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Changsha: a city of Chu-han culture

Updated: 2014-08-18

Changsha: a city of Chu-han culture

Changsha is a historical city known both in China and abroad. Its name has existed for more than 3,000 years. Once a strategic place in the state of Chu during Warring States Period (475-221 BC), Changsha is now one of the foremost historical and cultural cities in China.
The city enjoys splendid ancient culture and is home to many ancient tombs and relics. Millennia of history have left numerous attractions for tourists including the Yuelu Academy, Mawangdui Tomb, Kaifu Temple, Tianxin Pavilion and the Orange Island.

But Changsha’s history isn’t all ancient. The city was once a cradle of the Chinese revolution and home to great leaders. Mao Zedong used to study, work and live in the city, and Liu Shaoqi, Hu Yaobang and Zhu Rongji also lived here.

Meanwhile, vibrant bars, karaoke clubs and a rising Hunan TV industry have made Changsha a city of entertainment.

Outstanding figures

A holy city of the revolution, Changsha is where Mao Zedong spent his extraordinary adolescence. The locations where he lived, studied and engaged in revolutionary activities have all become important bases for patriotic education today. The Hunan First Normal University, Aiwan Pavilion on Yuelu Hill, and the old sites of the Xinmin Society and the CPC Hunan committee have all been well preserved. The old site of the Autumn Harvest Uprising Revolutionary Armies was named a key national heritage conservation site. Other revolutionary resorts include the Wanglu Park, the Shen Mansion and the old site of the Hunan Self-Study College.

Changsha is also the hometown of Liu Shaoqi, Hu Yaobang and Zhu Rongji. Zeng Guofan, Huang Xing and Cai E in modern history also left stories behind in Changsha. Liu Shaoqi’s former residence in Ningxiang county, Huang Xing’s former residence in Changsha county and Tan Sitong’s former residence in Liuyang city were all named State-protected national relics. The former residences of Li Fuchun, Hu Yaobang, Xu Teli and Yang Kaihui are also now open to the public after renovations.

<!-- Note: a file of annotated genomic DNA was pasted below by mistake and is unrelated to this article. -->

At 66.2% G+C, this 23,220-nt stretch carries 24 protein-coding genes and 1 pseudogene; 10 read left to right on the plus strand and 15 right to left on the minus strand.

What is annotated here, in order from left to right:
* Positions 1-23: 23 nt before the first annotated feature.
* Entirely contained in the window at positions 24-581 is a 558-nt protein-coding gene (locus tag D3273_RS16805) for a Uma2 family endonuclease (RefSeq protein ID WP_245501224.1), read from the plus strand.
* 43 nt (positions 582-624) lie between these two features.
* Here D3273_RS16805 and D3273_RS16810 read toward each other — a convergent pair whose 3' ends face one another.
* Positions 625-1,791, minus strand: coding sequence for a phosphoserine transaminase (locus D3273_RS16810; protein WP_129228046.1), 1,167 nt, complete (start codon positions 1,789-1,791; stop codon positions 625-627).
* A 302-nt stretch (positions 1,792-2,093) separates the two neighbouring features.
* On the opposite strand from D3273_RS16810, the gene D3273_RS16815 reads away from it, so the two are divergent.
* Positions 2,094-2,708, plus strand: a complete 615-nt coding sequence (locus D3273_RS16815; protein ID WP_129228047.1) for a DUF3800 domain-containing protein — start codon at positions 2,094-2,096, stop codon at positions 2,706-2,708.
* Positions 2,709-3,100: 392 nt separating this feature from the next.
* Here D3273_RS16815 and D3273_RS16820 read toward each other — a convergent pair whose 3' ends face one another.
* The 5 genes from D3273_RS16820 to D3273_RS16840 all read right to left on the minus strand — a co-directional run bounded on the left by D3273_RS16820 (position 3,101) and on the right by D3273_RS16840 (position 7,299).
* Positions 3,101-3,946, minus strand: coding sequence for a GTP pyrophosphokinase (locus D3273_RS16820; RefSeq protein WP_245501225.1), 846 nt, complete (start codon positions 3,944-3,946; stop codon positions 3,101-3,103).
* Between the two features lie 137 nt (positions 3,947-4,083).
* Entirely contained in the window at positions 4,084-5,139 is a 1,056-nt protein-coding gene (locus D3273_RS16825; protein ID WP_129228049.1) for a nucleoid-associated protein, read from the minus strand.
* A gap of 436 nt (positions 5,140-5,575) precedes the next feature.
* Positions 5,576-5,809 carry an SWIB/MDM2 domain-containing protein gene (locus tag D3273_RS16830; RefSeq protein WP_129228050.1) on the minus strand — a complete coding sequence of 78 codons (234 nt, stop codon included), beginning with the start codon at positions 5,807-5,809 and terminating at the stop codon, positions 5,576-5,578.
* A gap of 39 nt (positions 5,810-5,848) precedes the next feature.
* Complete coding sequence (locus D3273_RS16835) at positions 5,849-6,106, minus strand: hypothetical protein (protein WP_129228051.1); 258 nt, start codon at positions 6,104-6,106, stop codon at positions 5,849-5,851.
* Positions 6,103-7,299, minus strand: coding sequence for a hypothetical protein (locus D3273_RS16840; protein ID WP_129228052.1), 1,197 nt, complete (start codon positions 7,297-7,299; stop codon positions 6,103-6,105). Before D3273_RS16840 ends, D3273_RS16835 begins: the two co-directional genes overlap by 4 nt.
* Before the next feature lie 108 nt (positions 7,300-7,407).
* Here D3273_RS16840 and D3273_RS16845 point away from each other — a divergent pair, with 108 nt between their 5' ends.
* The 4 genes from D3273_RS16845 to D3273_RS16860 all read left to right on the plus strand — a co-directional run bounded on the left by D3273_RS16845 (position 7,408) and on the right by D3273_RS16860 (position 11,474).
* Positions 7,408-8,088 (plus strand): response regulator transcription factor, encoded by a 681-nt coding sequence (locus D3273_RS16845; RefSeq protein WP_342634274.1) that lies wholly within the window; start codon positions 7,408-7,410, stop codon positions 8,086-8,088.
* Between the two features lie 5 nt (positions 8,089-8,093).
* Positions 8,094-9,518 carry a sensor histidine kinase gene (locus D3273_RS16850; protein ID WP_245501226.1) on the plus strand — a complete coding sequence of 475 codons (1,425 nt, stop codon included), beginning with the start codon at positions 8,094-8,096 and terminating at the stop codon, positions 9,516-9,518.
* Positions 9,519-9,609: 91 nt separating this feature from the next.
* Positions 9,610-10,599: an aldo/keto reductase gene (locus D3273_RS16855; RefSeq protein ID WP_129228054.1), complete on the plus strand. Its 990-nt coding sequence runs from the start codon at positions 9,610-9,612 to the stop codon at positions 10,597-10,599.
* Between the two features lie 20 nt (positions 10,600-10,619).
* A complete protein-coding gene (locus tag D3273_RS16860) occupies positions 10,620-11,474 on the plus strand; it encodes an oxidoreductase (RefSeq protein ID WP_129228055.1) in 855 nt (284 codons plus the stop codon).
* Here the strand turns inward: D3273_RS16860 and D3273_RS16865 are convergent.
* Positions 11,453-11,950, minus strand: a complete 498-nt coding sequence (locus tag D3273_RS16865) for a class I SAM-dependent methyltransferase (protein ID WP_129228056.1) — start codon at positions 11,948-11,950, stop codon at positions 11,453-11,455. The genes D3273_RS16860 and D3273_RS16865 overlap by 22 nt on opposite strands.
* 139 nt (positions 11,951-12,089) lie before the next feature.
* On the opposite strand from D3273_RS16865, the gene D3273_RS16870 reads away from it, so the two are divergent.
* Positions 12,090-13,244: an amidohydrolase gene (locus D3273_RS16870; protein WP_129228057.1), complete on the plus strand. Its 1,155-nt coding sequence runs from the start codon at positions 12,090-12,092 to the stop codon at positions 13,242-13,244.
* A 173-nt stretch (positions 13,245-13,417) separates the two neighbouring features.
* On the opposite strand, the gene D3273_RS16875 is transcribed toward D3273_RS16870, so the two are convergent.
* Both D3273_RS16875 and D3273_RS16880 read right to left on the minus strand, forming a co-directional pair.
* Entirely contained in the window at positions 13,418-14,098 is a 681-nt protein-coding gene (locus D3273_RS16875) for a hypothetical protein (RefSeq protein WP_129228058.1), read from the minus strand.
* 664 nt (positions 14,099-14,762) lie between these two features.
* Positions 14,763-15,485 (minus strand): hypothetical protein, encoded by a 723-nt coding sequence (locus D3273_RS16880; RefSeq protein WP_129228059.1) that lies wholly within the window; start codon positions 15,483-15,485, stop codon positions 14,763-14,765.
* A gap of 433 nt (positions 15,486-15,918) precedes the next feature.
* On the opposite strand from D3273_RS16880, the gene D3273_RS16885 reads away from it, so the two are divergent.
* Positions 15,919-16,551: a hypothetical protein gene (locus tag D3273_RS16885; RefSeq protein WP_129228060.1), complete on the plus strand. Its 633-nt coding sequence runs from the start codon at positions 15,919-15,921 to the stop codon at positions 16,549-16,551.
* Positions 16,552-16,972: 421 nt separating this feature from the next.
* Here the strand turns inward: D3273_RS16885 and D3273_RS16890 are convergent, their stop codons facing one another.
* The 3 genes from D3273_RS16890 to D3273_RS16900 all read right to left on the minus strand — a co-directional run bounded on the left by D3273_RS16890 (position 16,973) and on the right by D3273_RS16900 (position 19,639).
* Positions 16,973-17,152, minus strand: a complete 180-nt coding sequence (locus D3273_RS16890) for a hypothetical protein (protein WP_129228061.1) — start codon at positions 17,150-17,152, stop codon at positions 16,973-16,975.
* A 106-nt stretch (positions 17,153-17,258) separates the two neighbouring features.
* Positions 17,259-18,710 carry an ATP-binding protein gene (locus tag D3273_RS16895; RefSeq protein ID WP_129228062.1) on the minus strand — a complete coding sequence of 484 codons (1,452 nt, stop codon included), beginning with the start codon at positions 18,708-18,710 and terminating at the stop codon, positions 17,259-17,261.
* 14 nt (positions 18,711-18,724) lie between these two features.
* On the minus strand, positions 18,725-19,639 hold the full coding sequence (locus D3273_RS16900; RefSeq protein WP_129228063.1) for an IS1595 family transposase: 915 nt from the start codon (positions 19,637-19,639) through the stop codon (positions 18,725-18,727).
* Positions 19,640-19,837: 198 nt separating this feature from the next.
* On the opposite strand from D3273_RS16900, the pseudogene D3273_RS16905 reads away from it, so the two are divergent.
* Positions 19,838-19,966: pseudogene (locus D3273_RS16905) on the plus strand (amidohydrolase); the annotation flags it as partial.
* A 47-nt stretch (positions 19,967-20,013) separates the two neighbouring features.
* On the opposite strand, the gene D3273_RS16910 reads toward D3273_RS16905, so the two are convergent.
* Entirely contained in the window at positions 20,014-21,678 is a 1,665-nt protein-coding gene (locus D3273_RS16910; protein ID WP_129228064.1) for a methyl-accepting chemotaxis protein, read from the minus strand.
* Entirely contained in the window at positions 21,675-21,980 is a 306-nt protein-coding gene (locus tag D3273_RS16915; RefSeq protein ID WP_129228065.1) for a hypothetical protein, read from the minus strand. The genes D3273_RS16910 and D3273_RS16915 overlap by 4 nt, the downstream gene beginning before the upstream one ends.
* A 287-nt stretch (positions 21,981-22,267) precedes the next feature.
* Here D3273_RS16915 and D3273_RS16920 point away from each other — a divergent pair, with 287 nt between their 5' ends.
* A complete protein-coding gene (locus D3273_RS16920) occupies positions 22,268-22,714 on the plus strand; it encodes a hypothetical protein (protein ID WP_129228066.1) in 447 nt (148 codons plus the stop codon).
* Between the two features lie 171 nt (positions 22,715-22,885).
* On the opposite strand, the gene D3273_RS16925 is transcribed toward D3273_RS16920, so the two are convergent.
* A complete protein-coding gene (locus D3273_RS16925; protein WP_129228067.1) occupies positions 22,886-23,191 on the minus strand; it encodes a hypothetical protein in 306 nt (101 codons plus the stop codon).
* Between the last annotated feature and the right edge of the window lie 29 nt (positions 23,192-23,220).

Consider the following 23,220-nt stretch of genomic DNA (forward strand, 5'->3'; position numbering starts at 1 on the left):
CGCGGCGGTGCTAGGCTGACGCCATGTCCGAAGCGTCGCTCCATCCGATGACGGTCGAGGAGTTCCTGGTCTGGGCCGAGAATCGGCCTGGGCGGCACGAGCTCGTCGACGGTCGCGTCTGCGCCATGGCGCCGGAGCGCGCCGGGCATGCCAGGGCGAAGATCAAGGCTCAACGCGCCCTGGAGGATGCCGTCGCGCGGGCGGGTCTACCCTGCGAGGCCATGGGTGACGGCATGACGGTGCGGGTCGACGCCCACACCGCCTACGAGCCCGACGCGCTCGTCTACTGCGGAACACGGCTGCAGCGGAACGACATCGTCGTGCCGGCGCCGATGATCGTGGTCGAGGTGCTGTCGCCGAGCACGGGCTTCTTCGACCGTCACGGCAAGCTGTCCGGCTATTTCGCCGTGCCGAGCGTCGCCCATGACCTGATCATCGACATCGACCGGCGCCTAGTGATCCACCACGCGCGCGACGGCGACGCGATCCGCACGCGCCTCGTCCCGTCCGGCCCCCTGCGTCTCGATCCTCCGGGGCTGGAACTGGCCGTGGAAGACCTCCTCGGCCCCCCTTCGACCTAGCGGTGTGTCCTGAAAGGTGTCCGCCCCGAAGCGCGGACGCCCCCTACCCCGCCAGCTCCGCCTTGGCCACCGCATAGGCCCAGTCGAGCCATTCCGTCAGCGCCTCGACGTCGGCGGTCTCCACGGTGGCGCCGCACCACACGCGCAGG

Historical relics

The Hunan Provincial Museum and the Changsha Museum are home to Changsha’s essential cultural relics.

The Hunan Provincial Museum sits to the west of Martyr Memorial Park, and features relics unearthed from the Mawangdui Han Dynasty Tomb and well-preserved 2,100-year-old remains from the Western Han Dynasty. A 49-gram silk artifact of Buddhist clothing is one of its kind worldwide and reflects the superb weaving skills of ancient Chinese artisans. Silk manuscripts bearing more than 120,000 words offer unprecedented insight into the pre-Qin period. The Planetary Astrology and the Astronomy and Weather Astrology, two ancient silk manuscripts, have revealed marvelous achievements in astronomy studies. What’s more, the manuscript’s calligraphy style features tremendous artistic value in itself.

The Jiandu (meaning inscribed bamboo slips) Museum of Changsha sits at the center of the city. It is home to more than 30,000 precious cultural relics, including ancient painted pottery over 7,000 years old, bronze cymbals, exquisite Warring States Period bronze mirrors, and Tang Dynasty (AD 618-907) color pottery.

Intangible cultural heritage

Changsha has a long history and hosts many art forms recognized nationwide as “intangible cultural heritage”, including Hunan embroidery, Liuyang fireworks, chrysanthemum stone carving, Hunan opera and the Huogong Palace temple fair. The city is also known for its Chu culture, decorative porcelain, and ancient institutions of higher learning, calligraphy, painting and music. Changsha’s flower-drum opera is very popular among local people, featuring folk songs played with a flower-drum. The opera took shape at the end of the Qing Dynasty (1644-1911). The Liu Hai Cuts Firewood, a flower-drum opera from the 50s, is popular across China.

Food culture

Hunan cuisine is one of China’s eight regional cuisines. It developed its own style as early as 2,000 years ago from a combination of folk recipes, sacrificial temple food and imperial cuisine. Hunan cuisine requires exquisite cooking methods, high-quality materials and fine ingredients. It has rich colors and a distinctive spicy and slightly sweet taste, different from both the Sichuan and Xiajiang cuisines. It’s also fresh and tender, but different from Guangdong food. Hunan cuisine is popular among foodies both in China and abroad.